Save Some For Me!

SAM_0800

Lisa came over to get some herbal medicine.  I walked her through the gardens and we gushed over how incredible all of our respective plantings are doing this year.  This is my first year farming a quarter acre and she asked a reasonable question, “Do I think it is enough to feed my whole family for a year?”  Unquestionably, no.  I thought it would be, but it is not even close.  I do see all the wasted space though, five gallon pots that could be filled with more tomatoes to line the porch, criss cross the rows, add more here…there.

I sold all of my beautiful purple green beans as soon as they hit the tables at the farmers markets.  I got a handful of the remaining growing and cooked them up to add to fresh potato salad; the lovely purple fading to green as they cooked.  I only got one serving!  I also realized that I was being really silly with my new farming mentality.  ‘Can’t eat that, that is to sell.  Save that for Woodland Park!’  I get bushels of vegetables from my friends at Miller Farms to can.  Granted, I am not growing bushels of anything yet, but I could also be saving some of my own produce for..*gasp*…us.

SAM_0801 (Fresh, green tomatoes waiting to turn brilliant red)

My original plan since I was a child was to be a homesteader.  To follow in the footsteps of Laura Ingalls.  To skip through fields of wild flowers instead of cement sidewalks.  To can my own side dishes instead of consuming who knows what from poisonous cans.  To build a fire on a stormy night and heat up a kettle of tea on the stove; cozy and warm reading by oil lamp light.  To spend most of my time in an extensive garden among the bees and butterflies, tending to all the life around me.  To hold an infant lamb, to laugh at chickens running by, to feel the breeze and know the weather.  To not hear traffic, to hear only silence (except for cows lowing).  I am half way there, working my way towards this complete homesteading dream.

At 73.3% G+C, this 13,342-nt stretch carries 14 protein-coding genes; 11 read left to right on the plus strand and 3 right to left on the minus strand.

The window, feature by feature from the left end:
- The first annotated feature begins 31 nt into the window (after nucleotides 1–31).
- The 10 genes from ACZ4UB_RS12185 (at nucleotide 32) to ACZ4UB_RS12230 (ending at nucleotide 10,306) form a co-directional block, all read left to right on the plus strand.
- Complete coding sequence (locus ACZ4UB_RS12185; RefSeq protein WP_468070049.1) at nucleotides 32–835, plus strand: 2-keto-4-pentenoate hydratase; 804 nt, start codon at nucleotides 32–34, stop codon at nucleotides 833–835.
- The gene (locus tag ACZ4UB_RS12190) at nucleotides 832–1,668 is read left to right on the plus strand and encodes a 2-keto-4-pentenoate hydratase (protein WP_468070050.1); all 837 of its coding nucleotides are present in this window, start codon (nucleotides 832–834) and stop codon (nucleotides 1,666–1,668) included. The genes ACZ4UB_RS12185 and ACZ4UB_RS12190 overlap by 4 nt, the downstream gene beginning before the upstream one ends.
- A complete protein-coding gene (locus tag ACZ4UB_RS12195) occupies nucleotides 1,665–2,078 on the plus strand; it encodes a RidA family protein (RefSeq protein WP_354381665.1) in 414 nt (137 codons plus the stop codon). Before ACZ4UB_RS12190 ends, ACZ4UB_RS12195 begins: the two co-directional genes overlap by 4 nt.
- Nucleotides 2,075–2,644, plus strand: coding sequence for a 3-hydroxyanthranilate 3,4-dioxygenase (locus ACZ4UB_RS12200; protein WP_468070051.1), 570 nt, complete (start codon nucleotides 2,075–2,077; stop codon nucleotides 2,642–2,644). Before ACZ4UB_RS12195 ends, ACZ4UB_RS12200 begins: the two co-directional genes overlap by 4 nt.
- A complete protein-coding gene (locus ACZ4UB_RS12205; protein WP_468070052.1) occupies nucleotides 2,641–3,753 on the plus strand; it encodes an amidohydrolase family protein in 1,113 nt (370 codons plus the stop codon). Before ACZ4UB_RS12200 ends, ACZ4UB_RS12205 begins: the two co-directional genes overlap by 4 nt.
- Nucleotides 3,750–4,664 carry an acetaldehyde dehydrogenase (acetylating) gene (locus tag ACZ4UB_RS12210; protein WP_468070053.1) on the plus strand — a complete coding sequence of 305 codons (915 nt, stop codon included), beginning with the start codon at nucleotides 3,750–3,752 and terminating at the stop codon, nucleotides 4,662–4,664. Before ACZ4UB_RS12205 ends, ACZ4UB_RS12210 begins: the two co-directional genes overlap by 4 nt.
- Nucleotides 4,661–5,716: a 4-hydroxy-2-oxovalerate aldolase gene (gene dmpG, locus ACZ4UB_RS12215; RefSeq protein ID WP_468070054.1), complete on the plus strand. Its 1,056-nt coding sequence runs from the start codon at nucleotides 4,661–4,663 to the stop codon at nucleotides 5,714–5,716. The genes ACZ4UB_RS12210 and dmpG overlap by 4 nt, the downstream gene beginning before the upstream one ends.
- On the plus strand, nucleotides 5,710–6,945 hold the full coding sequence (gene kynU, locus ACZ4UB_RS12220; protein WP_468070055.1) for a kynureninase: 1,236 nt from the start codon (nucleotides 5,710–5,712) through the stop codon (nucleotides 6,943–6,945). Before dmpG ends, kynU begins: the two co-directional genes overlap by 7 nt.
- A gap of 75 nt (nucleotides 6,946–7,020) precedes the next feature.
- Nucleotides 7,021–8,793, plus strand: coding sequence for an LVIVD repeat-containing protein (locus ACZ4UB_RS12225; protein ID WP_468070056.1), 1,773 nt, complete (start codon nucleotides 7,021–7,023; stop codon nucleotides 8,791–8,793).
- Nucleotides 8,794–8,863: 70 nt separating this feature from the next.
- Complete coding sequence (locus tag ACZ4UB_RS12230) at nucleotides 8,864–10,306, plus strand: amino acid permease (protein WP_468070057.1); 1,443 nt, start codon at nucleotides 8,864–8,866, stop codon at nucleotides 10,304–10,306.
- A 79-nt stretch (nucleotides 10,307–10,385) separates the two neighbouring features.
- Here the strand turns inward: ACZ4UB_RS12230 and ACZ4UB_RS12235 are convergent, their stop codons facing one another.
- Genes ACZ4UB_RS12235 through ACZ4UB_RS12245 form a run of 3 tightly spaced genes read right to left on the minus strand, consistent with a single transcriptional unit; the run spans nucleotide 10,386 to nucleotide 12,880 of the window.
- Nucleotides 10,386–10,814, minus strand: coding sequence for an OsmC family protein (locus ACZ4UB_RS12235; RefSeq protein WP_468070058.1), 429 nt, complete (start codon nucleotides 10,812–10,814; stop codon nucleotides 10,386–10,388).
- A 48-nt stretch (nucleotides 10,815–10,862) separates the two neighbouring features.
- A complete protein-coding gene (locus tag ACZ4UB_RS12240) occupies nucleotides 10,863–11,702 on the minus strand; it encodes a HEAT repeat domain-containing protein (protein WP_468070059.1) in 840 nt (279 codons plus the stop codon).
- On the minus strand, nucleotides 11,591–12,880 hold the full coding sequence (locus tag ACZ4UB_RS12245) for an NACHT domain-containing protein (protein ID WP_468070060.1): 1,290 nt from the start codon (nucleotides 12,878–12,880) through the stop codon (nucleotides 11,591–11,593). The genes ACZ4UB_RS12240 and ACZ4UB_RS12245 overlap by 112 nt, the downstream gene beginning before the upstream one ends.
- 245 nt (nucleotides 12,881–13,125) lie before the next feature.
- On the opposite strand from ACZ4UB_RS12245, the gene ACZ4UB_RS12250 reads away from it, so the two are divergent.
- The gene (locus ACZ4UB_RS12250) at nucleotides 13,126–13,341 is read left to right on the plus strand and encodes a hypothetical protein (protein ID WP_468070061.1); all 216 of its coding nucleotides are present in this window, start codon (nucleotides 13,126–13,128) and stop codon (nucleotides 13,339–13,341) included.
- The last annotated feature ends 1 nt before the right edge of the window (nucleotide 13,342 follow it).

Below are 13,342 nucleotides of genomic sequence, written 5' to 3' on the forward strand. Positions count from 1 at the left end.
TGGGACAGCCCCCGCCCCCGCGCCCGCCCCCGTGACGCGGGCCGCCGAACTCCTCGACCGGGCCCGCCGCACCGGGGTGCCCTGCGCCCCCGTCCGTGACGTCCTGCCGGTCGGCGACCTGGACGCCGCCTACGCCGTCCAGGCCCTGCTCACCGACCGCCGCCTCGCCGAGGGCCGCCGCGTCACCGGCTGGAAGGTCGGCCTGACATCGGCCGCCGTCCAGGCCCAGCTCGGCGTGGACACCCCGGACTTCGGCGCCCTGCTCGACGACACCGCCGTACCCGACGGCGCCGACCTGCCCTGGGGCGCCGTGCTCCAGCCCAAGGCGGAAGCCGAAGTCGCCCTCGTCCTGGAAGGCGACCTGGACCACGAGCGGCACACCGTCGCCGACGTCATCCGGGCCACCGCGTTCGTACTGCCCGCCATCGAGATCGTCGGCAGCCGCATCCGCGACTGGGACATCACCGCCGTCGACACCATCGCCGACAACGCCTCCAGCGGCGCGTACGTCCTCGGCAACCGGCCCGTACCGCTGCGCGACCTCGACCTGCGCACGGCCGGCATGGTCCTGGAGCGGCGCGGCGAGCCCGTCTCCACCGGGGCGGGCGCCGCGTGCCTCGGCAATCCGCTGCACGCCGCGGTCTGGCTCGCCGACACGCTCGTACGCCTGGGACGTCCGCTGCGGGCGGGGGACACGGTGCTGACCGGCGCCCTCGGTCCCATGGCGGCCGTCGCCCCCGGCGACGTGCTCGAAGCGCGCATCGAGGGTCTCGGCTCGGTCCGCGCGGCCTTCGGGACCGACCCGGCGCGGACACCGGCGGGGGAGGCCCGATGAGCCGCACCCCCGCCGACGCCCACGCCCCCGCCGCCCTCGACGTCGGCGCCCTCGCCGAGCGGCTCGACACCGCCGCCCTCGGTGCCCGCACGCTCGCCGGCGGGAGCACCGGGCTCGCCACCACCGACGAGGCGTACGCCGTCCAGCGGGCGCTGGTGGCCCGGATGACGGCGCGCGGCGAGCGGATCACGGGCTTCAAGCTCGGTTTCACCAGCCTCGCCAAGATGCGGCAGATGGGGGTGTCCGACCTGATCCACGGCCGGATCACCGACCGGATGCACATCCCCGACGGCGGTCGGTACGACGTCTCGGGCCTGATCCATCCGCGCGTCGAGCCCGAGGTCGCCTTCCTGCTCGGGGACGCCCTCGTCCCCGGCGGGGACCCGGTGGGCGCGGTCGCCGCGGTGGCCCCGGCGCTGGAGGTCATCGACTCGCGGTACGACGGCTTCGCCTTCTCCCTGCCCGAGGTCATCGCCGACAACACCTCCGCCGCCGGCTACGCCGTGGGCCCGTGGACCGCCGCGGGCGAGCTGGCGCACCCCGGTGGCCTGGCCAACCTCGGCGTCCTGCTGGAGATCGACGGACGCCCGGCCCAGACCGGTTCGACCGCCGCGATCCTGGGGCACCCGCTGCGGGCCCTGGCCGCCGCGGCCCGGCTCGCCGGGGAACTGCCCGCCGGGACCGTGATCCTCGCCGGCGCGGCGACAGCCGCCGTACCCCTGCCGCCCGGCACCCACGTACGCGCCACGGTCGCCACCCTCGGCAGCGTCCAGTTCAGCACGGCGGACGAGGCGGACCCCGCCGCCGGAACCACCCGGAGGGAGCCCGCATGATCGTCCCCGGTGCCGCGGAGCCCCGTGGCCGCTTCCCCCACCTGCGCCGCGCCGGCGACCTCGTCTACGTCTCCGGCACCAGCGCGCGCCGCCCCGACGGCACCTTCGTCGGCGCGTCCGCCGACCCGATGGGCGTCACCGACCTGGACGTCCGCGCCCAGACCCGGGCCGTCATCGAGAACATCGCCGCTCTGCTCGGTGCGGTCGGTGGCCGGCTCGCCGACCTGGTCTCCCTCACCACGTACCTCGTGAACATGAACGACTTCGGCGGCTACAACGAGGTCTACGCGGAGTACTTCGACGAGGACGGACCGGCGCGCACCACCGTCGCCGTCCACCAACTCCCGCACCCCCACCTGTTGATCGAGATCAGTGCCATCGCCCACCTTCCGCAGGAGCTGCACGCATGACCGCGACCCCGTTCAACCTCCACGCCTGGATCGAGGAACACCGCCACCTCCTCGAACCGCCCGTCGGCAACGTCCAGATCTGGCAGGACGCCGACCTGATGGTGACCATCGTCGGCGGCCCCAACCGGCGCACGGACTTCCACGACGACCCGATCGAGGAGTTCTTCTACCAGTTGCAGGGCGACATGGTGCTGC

SAM_0802 (Pink silks peek out from Smoke Signals Indian corn)

I also have an extreme passion for farming that I could talk one’s ear off a hundred miles an hour about.  Non-GMO’s, organic, heirloom, urban farms, country farms, feed the masses!!!  Or at least the neighborhood.  I need to teach.  I need to get people started on creating their own mini-farms.

“How are the onions?”  Someone asked at the market.  I have no idea.  Sheesh, I planted all these onions to put in the root cellar and here I am selling them off for a buck a piece.

SAM_0803 (A little bee enjoys a morning drink from the zucchini flower)

The time will come when I can create a larger farm.  For now, though, I better sell what we can’t eat, but eat what we can!  Homestead first, then feed the masses….or the neighborhood.

3 Comments Add yours

  1. Bill says:

    I love this post. It’s great to see that you’re producing abundance and (most of all) enjoying it! When we transitioned from homesteading to homesteading plus selling we faced some of these issues too. We found ourselves sometimes forgetting that we are homesteaders first. We usually take the prettiest produce to the market or use it in our CSA, keeping the damaged/blemished stuff (which is still perfectly edible and delicious) for us. But it is important to remember to stock our pantries first!
    I love your passion to get others started on homesteading too. 🙂

    1. Farmgirl says:

      Thank you, Bill. Your post inspire me!

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